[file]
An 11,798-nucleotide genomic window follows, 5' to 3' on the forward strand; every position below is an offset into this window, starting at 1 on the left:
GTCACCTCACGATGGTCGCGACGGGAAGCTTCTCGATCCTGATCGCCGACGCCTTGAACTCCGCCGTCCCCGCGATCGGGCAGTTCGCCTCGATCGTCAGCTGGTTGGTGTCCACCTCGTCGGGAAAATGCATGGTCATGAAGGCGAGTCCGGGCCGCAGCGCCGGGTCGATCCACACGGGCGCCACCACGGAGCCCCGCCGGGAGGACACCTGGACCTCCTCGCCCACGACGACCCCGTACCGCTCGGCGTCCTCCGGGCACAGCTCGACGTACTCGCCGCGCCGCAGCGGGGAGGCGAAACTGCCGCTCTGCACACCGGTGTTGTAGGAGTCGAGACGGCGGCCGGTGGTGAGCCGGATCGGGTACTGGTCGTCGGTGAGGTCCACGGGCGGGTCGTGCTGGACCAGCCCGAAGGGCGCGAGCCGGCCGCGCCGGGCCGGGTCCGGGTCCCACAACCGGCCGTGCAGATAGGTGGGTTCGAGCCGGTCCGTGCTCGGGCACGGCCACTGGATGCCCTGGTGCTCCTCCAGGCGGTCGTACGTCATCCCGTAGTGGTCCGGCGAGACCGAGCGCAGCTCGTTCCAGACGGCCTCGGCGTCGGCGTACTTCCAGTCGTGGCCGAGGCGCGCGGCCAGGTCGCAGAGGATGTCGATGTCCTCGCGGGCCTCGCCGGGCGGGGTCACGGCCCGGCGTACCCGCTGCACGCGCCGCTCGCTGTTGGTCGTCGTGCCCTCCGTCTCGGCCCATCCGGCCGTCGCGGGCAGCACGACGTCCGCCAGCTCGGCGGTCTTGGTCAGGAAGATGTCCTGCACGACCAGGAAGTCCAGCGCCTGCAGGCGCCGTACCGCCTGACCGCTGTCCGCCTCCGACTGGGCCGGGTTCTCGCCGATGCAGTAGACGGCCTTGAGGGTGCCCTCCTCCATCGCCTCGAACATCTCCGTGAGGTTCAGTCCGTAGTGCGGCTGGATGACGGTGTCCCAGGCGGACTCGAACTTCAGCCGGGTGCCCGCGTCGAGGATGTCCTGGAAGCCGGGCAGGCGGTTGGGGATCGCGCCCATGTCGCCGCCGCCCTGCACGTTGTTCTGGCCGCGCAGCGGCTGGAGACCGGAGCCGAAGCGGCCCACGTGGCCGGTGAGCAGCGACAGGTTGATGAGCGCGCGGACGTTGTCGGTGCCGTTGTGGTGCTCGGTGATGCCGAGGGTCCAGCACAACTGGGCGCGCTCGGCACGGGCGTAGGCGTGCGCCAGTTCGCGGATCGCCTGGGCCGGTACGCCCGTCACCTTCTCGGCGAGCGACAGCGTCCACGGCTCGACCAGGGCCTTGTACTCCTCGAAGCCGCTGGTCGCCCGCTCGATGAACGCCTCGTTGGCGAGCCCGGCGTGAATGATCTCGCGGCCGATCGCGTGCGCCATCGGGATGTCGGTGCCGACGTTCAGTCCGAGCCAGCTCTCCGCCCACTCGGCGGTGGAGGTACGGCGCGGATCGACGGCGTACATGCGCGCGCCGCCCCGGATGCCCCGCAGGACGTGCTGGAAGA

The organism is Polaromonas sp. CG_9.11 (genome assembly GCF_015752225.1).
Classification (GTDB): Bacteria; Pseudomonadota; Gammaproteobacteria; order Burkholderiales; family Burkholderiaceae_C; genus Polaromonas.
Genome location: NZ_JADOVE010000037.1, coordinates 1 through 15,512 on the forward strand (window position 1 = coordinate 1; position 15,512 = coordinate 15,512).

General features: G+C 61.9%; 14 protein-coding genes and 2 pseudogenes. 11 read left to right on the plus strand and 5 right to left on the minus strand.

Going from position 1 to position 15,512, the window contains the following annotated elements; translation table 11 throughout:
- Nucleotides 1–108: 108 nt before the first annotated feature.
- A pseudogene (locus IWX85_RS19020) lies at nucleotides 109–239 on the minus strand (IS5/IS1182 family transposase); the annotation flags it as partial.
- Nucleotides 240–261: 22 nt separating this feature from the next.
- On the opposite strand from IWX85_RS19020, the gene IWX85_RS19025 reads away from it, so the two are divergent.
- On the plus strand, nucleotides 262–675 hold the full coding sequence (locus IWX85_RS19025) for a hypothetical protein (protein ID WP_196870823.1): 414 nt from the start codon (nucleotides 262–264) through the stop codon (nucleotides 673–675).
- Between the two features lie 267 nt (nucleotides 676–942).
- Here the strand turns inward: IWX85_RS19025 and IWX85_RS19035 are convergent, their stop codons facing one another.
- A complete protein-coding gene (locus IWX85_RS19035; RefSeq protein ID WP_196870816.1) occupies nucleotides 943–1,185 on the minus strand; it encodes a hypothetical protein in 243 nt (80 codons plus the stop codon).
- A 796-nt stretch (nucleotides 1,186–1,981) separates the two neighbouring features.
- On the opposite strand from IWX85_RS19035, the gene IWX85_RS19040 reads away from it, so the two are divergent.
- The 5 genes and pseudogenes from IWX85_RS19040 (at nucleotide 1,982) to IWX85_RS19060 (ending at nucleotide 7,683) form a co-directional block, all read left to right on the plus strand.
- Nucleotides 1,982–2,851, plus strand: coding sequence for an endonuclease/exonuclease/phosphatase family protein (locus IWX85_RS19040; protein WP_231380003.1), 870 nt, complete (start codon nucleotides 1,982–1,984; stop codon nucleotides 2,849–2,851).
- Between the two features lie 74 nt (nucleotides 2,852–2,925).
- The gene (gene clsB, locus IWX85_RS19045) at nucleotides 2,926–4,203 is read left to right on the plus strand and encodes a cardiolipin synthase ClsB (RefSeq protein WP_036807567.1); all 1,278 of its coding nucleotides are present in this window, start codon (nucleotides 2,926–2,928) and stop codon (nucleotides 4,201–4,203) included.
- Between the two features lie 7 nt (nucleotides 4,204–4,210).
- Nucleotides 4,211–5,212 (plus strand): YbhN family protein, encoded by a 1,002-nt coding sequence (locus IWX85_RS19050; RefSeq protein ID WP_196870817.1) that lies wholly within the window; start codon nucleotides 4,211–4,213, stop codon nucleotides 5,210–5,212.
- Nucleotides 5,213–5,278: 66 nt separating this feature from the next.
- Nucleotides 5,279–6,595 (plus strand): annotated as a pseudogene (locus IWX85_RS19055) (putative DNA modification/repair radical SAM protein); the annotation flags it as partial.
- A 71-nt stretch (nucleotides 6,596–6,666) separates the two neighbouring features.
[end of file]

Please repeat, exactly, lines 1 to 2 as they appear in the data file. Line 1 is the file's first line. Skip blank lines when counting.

An 11,798-nucleotide genomic window follows, 5' to 3' on the forward strand; every position below is an offset into this window, starting at 1 on the left:
GTCACCTCACGATGGTCGCGACGGGAAGCTTCTCGATCCTGATCGCCGACGCCTTGAACTCCGCCGTCCCCGCGATCGGGCAGTTCGCCTCGATCGTCAGCTGGTTGGTGTCCACCTCGTCGGGAAAATGCATGGTCATGAAGGCGAGTCCGGGCCGCAGCGCCGGGTCGATCCACACGGGCGCCACCACGGAGCCCCGCCGGGAGGACACCTGGACCTCCTCGCCCACGACGACCCCGTACCGCTCGGCGTCCTCCGGGCACAGCTCGACGTACTCGCCGCGCCGCAGCGGGGAGGCGAAACTGCCGCTCTGCACACCGGTGTTGTAGGAGTCGAGACGGCGGCCGGTGGTGAGCCGGATCGGGTACTGGTCGTCGGTGAGGTCCACGGGCGGGTCGTGCTGGACCAGCCCGAAGGGCGCGAGCCGGCCGCGCCGGGCCGGGTCCGGGTCCCACAACCGGCCGTGCAGATAGGTGGGTTCGAGCCGGTCCGTGCTCGGGCACGGCCACTGGATGCCCTGGTGCTCCTCCAGGCGGTCGTACGTCATCCCGTAGTGGTCCGGCGAGACCGAGCGCAGCTCGTTCCAGACGGCCTCGGCGTCGGCGTACTTCCAGTCGTGGCCGAGGCGCGCGGCCAGGTCGCAGAGGATGTCGATGTCCTCGCGGGCCTCGCCGGGCGGGGTCACGGCCCGGCGTACCCGCTGCACGCGCCGCTCGCTGTTGGTCGTCGTGCCCTCCGTCTCGGCCCATCCGGCCGTCGCGGGCAGCACGACGTCCGCCAGCTCGGCGGTCTTGGTCAGGAAGATGTCCTGCACGACCAGGAAGTCCAGCGCCTGCAGGCGCCGTACCGCCTGACCGCTGTCCGCCTCCGACTGGGCCGGGTTCTCGCCGATGCAGTAGACGGCCTTGAGGGTGCCCTCCTCCATCGCCTCGAACATCTCCGTGAGGTTCAGTCCGTAGTGCGGCTGGATGACGGTGTCCCAGGCGGACTCGAACTTCAGCCGGGTGCCCGCGTCGAGGATGTCCTGGAAGCCGGGCAGGCGGTTGGGGATCGCGCCCATGTCGCCGCCGCCCTGCACGTTGTTCTGGCCGCGCAGCGGCTGGAGACCGGAGCCGAAGCGGCCCACGTGGCCGGTGAGCAGCGACAGGTTGATGAGCGCGCGGACGTTGTCGGTGCCGTTGTGGTGCTCGGTGATGCCGAGGGTCCAGCACAACTGGGCGCGCTCGGCACGGGCGTAGGCGTGCGCCAGTTCGCGGATCGCCTGGGCCGGTACGCCCGTCACCTTCTCGGCGAGCGACAGCGTCCACGGCTCGACCAGGGCCTTGTACTCCTCGAAGCCGCTGGTCGCCCGCTCGATGAACGCCTCGTTGGCGAGCCCGGCGTGAATGATCTCGCGGCCGATCGCGTGCGCCATCGGGATGTCGGTGCCGACGTTCAGTCCGAGCCAGCTCTCCGCCCACTCGGCGGTGGAGGTACGGCGCGGATCGACGGCGTACATGCGCGCGCCGCCCCGGATGCCCCGCAGGACGTGCTGGAAGA